totallackey

I encourage everyone to perform this measurement on their own.
« on: September 21, 2018, 12:53:31 PM »
Step One: Establish your latitude and longitude.
Step Two: Find a pole (with a base so the pole can stand erect without additional support) of known height.
Step Three: Measure the length of the shadow cast by the erect pole.
Step Five: Go to timeanddate.com and find the distance between you and the solar noon of the Sun at the time of the measurement.
Step Six: Do the math. The distance from the base of the pole to the end of the shadow (vertex of the angle) establishes a precise relationship with the distance between the Sun and vertex of the angle.

I think you will find the height of the Sun over the flat earth lane to be approximately 5600 miles.

Re: I encourage everyone to perform this measurement on their own.
« Reply #1 on: September 21, 2018, 12:57:06 PM »
Can you explain Step 5 in more detail?
I don't understand how to use timeanddate.com to establish the distance to the solar noon.
"On a very clear and chilly day it is possible to see Lighthouse Beach from Lovers Point and vice versa...Upon looking into the telescope I can see children running in and out of the water, splashing and playing. I can see people sun bathing at the shore
- An excerpt from the account of the Bishop Experiment. My emphasis

totallackey

Re: I encourage everyone to perform this measurement on their own.
« Reply #2 on: September 21, 2018, 01:14:58 PM »
Can you explain Step 5 in more detail?
I don't understand how to use timeanddate.com to establish the distance to the solar noon.
https://www.timeanddate.com/worldclock/sunearth.html

Latitude and longitude of the Sun at any time of day can be found here.

Re: I encourage everyone to perform this measurement on their own.
« Reply #3 on: September 21, 2018, 05:48:04 PM »
How do you find the distance to an object from one measurement?

totallackey

Re: I encourage everyone to perform this measurement on their own.
« Reply #4 on: September 21, 2018, 06:29:11 PM »
How do you find the distance to an object from one measurement?
Of what do you write?

Why would I need more than one measurement?

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Offline Bobby Shafto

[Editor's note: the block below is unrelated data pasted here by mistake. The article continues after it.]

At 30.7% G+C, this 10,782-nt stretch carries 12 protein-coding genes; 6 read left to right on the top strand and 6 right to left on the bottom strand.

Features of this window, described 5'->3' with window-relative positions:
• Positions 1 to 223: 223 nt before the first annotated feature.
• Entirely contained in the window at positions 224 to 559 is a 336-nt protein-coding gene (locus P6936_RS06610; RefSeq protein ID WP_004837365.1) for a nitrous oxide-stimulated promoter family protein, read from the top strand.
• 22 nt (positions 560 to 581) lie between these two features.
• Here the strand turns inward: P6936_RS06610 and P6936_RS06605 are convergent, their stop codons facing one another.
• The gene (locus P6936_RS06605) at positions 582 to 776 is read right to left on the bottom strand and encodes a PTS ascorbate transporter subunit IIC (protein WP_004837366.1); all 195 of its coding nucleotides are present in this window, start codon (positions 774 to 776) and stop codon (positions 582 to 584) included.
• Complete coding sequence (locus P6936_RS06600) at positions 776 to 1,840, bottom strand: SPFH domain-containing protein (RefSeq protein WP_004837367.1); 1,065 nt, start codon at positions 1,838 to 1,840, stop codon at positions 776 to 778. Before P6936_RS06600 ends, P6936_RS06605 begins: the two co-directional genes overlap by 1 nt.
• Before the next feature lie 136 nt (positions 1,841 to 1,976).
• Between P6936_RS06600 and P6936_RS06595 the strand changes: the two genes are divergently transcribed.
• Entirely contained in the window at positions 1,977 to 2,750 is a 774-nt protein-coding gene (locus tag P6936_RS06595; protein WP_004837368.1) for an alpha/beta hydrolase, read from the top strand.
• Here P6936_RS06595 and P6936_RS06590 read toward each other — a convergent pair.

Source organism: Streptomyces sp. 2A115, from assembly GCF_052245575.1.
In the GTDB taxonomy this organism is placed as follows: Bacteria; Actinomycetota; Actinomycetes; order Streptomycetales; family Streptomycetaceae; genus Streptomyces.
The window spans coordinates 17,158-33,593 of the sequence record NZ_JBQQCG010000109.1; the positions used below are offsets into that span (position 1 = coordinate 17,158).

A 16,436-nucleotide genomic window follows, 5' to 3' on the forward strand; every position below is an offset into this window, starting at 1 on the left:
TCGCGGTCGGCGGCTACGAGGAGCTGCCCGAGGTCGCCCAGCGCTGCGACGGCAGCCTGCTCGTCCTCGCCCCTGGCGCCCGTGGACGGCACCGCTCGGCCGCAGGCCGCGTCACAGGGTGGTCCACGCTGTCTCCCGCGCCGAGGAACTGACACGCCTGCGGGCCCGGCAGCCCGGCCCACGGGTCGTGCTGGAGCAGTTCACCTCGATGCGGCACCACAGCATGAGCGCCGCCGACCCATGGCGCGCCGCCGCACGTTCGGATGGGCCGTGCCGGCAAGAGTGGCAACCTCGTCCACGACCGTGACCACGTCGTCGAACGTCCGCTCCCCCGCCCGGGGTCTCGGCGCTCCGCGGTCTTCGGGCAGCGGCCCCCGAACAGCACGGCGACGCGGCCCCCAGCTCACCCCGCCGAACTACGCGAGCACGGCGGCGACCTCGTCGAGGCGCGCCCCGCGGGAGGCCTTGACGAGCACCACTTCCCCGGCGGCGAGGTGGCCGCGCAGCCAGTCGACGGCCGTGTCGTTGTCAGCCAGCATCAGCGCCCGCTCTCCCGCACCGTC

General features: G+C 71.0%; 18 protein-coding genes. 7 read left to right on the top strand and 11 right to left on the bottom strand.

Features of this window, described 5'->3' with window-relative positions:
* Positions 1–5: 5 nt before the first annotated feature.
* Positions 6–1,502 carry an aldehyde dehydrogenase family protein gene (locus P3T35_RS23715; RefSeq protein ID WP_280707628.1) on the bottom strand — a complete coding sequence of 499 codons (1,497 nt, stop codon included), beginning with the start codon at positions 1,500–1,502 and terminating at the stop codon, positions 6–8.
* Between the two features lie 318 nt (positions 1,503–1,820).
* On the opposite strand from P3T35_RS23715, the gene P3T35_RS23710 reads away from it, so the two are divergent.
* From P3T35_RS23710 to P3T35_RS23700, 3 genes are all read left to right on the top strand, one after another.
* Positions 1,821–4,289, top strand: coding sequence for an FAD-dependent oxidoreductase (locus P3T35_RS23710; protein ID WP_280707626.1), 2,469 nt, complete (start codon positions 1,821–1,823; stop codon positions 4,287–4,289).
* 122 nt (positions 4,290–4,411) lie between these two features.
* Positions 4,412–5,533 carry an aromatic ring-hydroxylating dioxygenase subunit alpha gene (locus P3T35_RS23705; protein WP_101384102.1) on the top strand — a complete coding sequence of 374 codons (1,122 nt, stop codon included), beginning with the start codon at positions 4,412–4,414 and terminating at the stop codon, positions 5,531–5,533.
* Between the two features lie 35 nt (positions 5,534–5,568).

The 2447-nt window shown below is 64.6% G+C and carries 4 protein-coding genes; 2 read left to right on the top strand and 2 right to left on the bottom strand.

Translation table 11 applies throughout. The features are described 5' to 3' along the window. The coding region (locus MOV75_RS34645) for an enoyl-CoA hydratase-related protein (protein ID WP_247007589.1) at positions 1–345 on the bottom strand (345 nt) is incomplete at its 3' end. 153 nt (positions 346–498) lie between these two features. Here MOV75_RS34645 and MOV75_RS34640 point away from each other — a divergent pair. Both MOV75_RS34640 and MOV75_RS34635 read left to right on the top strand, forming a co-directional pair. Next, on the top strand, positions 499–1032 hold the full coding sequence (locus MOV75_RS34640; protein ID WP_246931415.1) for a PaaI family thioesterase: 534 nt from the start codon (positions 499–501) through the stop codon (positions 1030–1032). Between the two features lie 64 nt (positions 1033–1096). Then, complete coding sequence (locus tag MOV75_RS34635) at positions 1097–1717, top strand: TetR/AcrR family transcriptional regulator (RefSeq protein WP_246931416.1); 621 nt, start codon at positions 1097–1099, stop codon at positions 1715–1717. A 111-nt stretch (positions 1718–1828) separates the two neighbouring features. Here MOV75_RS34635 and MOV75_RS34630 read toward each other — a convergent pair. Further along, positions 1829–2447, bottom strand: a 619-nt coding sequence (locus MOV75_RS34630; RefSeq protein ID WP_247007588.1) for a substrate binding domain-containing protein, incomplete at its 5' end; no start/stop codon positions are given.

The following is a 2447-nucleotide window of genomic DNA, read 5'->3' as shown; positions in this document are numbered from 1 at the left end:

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Re: I encourage everyone to perform this measurement on their own.
« Reply #5 on: September 21, 2018, 07:53:51 PM »
Date: 9/21/2018
Time: 1200 PDT (1900 UTC)
Location: 32°43'26.9"N 117°14'36.5"W

Y - Object Height: 67.5" 68.375" (68 3/8")
X - Shadow Length: 45.75"
Ratio Y:X = 1.4754:1 1.4945:1

Sun location at 2000 UTC: 0° 30'N, 106° 45'W
X' - Ground Distance: 2329 miles
Y' - Height of Sun: 3436 3481 miles ?

Alternate calculation
arctan (67.5 68.375/45.75) = 55.87 56.21°
(2329 miles)*tan(55.87 56.21°) = 3436 3480miles ?
« Last Edit: September 21, 2018, 11:51:28 PM by Bobby Shafto »

HorstFue

Re: I encourage everyone to perform this measurement on their own.
« Reply #6 on: September 21, 2018, 08:31:39 PM »
Date: 9/21/2018
Time: 1200 PDT (1900 UTC)
Location: 32°43'26.9"N 117°14'36.5"W

Y - Object Height: 67.5"
X - Shadow Length: 45.75"
Ratio Y:X = 1.4754:1

Sun location at 2000 UTC: 0° 30'N, 106° 45'W
X' - Ground Distance: 2329 miles
Y' - Height of Sun: 3436 miles ?

Alternate calculation
arctan (67.5/45.75) = 55.87°
(2329 miles)*tan(55.87°) = 3436 miles ?

Hi Bobby!
If you have searched the timeanddate site more thoroughly, you would also have found the "sun and moon today" calculator. This one gives, for the given time, as "altitude" for the sun at San Diego:  56°. Quite close to your 55.87°.

I cannot figure out, what this experiment should proof.
Advice is to take your position in lat/lon from a GLOBE earth map; to derive the position, where the sun is currently in zenith, from a "timeanddate" calculator based on GLOBE earth; derive the distance between these two points again from a GLOBE earth map.
If this experiment is so GLOBAL already, why not take sun's altitude (the vertical angle between horizon and sun) also from "timeanddate", instead of measuring this angle from the height of a pole and the length of it's shadow.

Advantage: You only need your PC and Internet connection, to "repeat" this experiment for any place and any time on earth.

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Offline stack

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Re: I encourage everyone to perform this measurement on their own.
« Reply #7 on: September 21, 2018, 08:49:20 PM »
If this experiment is so GLOBAL already, why not take sun's altitude (the vertical angle between horizon and sun) also from "timeanddate", instead of measuring this angle from the height of a pole and the length of it's shadow.

Advantage: You only need your PC and Internet connection, to "repeat" this experiment for any place and any time on earth.